Centaurs are creatures in Greek mythology which have the upper body of human beings and lower body of horses. Centaurs are supposed to be descendants of Ixion, from his son Centaurus born from the nymph Nephele. Centaurus went off to live in the forests of Thessaly and mated with wild mares, resulting the origin on half-human, half-horse centaurs.

The real-life inspiration for the myth of centaurs is supposed to have been from the assumptions and mysteries around the horse-riding communities that migrated into Thessaly. Horse riding was unfamiliar to Greeks at the point, which probably inspired a lot of stories.

Centaurs are not considered evil or harmful, rather, uncivilized and barbaric. The legend of the Centauromachy, a battle between centaurs and Lapiths who are essentially cousins, is an exemplification of the wild nature of centaurs. Lapith women were carried away into the forests of Thessaly to present before the head of centaurs, which caused a war between the two communities. It is believed to have ended with the total destruction of the centaur race.

However, there are also exceptionally wise centaurs in Greek mythology who were looked up to by men and Gods. Chiron was one such centaur who even tutored Gods and men in subjects such as medicine. He is supposed to have been fostered by Apollo and is often depicted with human fore-legs. Modern literature also often features kind and wise centaurs in works such as Narnia and Harry Potter.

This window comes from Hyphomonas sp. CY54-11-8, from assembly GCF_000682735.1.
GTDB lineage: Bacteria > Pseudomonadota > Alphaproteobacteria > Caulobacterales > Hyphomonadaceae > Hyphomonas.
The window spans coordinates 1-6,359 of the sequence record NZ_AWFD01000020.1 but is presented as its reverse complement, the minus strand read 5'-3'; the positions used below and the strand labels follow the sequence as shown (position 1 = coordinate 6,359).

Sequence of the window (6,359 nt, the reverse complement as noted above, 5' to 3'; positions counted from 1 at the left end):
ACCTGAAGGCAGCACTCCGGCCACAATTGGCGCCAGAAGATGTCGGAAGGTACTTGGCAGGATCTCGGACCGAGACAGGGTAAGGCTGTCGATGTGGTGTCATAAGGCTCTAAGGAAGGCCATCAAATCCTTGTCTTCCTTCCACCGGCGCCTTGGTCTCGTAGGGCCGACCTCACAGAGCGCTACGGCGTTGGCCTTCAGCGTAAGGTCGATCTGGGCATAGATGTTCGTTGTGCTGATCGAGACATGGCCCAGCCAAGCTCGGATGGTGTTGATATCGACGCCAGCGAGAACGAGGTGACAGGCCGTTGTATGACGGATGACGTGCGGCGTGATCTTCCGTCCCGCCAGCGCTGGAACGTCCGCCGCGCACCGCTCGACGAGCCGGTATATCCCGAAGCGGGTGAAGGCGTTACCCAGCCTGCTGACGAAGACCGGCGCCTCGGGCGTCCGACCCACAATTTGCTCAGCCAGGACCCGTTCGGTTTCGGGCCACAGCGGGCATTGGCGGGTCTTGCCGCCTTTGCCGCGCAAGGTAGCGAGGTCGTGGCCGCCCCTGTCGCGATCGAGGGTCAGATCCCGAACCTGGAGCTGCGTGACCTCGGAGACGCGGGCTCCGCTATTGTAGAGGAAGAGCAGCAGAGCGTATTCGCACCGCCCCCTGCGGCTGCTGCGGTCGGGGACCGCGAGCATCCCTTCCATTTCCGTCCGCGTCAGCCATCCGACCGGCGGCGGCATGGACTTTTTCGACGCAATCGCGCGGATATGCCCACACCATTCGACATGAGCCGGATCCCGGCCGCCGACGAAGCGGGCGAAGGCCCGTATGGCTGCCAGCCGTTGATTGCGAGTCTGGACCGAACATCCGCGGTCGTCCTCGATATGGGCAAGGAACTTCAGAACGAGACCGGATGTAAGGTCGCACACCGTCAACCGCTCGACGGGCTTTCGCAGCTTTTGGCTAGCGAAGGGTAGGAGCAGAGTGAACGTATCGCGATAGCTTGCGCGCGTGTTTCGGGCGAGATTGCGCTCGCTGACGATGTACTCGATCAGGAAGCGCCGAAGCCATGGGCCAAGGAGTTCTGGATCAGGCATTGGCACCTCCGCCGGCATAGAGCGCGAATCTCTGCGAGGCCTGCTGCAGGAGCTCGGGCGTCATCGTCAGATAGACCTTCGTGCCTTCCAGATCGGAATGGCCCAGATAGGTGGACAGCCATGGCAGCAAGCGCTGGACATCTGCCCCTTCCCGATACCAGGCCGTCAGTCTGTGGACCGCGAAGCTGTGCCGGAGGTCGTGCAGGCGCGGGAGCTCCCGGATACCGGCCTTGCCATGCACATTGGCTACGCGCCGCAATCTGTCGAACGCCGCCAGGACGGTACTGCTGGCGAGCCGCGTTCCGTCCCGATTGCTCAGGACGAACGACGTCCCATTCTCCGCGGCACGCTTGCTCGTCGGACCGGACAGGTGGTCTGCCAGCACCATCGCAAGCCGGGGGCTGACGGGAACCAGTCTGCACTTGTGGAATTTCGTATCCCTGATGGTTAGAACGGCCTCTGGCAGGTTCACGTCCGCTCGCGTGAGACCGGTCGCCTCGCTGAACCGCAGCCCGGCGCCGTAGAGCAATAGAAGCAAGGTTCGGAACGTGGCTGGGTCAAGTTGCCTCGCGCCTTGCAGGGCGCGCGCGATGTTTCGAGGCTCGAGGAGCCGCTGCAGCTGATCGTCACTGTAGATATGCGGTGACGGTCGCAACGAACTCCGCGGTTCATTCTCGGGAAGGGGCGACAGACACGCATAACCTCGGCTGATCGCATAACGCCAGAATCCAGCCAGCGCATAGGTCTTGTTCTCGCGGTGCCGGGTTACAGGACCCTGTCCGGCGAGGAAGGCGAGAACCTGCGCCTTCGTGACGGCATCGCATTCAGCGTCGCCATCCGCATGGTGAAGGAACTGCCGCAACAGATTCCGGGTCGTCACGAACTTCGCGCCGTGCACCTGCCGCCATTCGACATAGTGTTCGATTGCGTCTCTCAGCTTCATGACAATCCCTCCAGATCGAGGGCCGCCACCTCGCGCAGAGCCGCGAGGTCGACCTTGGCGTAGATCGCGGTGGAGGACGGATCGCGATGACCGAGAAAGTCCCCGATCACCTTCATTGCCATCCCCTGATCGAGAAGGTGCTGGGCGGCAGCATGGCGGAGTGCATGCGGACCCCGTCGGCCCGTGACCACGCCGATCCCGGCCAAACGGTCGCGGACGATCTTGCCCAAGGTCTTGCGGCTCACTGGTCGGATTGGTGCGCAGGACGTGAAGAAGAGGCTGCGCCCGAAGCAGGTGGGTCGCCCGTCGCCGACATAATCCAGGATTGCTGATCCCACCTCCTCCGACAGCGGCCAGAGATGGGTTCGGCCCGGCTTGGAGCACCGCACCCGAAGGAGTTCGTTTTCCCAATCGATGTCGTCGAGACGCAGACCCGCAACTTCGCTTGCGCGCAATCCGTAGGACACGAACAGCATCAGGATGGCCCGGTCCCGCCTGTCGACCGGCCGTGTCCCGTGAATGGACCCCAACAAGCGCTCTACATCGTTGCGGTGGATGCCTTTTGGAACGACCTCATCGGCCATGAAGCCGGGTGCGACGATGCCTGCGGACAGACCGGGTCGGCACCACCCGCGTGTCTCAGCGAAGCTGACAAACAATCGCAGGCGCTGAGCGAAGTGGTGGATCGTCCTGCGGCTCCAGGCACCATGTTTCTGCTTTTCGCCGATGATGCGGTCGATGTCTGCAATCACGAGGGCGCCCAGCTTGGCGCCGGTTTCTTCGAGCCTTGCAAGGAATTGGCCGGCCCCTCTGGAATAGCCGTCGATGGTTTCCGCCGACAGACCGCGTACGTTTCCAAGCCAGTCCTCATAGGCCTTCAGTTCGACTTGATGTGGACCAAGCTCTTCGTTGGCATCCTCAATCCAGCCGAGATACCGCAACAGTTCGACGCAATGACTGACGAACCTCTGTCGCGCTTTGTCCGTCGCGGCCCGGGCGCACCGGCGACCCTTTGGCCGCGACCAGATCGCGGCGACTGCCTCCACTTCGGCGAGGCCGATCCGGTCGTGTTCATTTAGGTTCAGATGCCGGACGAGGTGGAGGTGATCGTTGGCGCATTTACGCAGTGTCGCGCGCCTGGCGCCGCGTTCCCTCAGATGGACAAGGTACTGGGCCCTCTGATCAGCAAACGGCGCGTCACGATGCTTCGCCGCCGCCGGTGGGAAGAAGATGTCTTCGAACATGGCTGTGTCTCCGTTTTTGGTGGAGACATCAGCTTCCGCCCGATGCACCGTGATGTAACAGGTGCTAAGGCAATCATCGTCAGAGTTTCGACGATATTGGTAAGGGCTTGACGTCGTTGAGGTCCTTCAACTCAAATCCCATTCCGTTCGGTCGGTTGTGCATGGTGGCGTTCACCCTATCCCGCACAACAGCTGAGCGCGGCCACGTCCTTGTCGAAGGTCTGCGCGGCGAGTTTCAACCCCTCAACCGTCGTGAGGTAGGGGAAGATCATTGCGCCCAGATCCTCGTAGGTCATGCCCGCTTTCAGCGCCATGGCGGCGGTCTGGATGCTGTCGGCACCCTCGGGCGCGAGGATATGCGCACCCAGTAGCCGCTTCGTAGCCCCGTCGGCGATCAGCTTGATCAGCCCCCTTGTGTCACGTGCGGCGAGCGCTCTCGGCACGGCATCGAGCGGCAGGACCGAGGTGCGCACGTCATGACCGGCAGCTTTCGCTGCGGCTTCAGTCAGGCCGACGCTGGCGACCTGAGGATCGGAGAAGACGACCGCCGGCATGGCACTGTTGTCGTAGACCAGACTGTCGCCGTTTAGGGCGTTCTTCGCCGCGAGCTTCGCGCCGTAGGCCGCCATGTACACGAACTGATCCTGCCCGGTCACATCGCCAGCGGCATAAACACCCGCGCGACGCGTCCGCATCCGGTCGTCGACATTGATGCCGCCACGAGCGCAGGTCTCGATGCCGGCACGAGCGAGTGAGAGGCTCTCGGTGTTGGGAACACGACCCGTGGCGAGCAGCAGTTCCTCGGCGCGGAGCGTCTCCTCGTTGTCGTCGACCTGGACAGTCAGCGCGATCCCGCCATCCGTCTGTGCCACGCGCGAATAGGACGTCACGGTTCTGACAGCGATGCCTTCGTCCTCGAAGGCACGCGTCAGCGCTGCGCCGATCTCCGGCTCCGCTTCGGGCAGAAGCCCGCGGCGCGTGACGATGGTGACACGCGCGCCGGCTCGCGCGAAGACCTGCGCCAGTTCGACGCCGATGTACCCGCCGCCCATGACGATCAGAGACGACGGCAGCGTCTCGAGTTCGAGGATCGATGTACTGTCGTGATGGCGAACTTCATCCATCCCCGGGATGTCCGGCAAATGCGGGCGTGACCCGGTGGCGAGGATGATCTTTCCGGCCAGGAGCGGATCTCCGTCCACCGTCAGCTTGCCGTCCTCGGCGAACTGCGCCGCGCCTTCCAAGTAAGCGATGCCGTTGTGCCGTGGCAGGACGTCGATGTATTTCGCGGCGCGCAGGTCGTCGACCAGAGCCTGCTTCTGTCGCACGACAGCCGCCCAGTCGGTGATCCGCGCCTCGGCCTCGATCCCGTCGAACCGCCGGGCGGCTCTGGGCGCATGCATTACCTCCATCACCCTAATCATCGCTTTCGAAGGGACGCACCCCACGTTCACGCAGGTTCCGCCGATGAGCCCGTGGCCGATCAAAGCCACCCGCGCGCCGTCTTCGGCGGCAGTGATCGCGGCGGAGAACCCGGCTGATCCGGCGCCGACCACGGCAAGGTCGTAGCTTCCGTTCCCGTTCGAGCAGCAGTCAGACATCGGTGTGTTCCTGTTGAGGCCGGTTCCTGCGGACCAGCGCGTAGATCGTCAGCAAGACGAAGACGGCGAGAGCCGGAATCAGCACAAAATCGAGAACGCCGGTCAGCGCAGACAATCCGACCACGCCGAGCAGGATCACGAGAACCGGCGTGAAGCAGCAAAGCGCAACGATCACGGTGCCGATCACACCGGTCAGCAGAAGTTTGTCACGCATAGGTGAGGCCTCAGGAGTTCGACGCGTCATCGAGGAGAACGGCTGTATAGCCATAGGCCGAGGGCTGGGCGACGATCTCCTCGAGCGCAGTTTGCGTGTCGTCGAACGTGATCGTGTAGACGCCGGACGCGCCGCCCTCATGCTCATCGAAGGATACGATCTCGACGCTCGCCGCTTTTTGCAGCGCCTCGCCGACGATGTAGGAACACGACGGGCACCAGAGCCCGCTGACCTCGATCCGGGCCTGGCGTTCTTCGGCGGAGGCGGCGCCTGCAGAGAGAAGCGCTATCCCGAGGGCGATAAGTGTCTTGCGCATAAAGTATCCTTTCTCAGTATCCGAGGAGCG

3. Pegasus

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Pegasus, typically depicted as a pure white horse with wings, has its origins in Greek mythology. Often considered the son of Poseidon, Pegasus is supposed to have sprung from the blood of Medusa, a Gorgon, when she was beheaded by Perseus. Pegasus was later appointed as the Gods’ chariot and is considered to represent all that is pure and divine. In one of the most iconic moments in Greek mythology where Poseidon rescues Andromeda, Pegasus was Poseidon’s vehicle. Though Pegasus was considered wild and untamed for most of its life, Zeus eventually brought it to Mount Olympus. After which, Pegasus came to represent the journey to heaven.

The water spring Hippocrene in Greece is supposed to have originated from the hoof of Pegasus.

4. Sphinx